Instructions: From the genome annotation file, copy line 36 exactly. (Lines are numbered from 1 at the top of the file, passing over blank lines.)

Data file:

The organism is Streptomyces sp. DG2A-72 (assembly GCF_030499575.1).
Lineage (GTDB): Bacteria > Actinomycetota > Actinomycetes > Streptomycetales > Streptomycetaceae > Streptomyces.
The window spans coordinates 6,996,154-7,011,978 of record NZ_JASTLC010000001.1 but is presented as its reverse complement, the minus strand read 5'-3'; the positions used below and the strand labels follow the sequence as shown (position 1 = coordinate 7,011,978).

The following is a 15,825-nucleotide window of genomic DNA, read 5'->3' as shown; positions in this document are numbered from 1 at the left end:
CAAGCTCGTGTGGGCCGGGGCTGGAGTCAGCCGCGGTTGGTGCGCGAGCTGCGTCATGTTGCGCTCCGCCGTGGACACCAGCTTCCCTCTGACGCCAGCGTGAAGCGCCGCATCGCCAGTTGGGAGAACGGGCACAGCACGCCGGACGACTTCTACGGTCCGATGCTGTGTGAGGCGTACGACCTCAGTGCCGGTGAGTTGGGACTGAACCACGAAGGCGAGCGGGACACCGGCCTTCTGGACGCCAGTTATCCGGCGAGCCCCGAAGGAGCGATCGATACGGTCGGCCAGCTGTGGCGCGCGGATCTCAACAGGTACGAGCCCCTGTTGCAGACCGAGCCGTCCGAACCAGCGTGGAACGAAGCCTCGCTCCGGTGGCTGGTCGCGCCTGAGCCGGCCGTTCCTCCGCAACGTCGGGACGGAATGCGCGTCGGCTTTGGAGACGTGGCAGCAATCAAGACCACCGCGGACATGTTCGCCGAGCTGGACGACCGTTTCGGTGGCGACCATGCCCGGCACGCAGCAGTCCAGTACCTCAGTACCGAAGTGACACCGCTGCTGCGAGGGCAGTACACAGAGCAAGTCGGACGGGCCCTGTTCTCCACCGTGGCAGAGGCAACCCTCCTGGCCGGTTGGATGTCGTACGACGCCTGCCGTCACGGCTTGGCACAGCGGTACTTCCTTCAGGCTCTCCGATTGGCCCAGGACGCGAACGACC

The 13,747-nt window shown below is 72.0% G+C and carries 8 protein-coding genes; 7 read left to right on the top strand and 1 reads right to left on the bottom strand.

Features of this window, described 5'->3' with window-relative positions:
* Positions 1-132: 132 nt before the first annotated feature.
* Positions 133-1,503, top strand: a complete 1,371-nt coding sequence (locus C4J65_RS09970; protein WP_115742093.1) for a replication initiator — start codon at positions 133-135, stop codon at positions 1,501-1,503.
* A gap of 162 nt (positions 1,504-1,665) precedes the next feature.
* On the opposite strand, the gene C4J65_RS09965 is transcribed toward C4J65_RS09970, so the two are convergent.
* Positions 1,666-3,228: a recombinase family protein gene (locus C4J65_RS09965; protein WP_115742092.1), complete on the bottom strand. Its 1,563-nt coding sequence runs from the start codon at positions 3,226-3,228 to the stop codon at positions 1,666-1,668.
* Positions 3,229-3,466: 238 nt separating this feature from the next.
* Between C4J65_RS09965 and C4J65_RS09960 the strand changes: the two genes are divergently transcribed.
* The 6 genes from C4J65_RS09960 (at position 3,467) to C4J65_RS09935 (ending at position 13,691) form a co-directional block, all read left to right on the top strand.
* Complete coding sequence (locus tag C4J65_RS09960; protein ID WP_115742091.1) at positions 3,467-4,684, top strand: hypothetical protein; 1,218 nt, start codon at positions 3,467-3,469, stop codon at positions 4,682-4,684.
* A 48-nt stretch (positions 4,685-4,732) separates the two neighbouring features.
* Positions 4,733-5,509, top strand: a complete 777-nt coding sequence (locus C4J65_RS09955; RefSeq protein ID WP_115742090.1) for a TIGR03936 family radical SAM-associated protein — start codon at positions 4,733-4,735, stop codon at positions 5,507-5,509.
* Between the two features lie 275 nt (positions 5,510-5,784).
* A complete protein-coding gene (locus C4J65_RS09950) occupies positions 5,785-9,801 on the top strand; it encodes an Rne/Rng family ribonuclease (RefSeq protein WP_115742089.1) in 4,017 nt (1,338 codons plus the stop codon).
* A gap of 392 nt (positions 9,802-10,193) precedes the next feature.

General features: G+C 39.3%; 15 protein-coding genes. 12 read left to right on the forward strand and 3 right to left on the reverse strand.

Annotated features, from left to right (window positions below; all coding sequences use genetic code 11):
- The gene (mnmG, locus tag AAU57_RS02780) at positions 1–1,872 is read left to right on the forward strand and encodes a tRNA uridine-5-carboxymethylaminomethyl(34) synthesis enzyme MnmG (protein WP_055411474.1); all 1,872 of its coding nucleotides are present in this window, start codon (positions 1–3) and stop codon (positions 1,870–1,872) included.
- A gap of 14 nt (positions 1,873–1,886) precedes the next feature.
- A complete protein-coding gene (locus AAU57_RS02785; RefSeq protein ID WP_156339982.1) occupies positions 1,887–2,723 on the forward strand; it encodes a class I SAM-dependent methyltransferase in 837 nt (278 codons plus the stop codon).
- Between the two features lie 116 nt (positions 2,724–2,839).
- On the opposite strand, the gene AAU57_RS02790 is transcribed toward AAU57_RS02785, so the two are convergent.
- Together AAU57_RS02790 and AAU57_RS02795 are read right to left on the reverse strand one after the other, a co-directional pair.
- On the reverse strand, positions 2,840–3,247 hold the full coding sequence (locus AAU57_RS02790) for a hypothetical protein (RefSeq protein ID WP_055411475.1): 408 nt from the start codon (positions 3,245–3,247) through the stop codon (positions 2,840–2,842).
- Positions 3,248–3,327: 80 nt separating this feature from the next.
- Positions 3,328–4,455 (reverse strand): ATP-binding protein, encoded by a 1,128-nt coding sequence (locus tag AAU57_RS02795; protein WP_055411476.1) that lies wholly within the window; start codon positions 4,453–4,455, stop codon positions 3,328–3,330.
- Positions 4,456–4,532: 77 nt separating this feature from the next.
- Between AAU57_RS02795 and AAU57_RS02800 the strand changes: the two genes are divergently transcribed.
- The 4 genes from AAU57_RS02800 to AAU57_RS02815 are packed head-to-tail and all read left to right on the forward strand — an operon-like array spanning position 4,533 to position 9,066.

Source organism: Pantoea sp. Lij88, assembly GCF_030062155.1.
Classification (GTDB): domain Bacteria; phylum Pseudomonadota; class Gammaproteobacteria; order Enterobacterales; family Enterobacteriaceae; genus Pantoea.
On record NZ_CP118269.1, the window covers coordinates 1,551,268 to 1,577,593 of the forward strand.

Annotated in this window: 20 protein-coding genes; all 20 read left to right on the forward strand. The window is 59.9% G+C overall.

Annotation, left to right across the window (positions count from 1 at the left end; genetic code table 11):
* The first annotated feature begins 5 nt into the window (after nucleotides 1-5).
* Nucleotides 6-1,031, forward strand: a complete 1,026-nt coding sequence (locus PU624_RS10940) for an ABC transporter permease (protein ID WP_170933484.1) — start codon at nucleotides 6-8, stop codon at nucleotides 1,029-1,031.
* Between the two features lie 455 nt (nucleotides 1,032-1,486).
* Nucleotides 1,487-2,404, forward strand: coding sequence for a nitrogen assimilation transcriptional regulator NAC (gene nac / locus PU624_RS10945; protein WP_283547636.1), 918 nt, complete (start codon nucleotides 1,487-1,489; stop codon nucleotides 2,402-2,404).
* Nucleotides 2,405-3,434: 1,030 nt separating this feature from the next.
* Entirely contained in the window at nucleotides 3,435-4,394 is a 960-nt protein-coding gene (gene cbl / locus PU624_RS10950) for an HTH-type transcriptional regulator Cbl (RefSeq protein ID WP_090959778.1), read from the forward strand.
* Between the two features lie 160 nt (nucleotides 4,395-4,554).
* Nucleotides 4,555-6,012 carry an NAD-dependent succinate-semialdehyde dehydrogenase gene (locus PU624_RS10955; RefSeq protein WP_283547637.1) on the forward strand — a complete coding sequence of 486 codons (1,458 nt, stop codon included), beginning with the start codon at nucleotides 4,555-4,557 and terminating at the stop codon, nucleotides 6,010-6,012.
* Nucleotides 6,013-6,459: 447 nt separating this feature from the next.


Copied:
Source organism: Pantoea sp. Lij88, assembly GCF_030062155.1.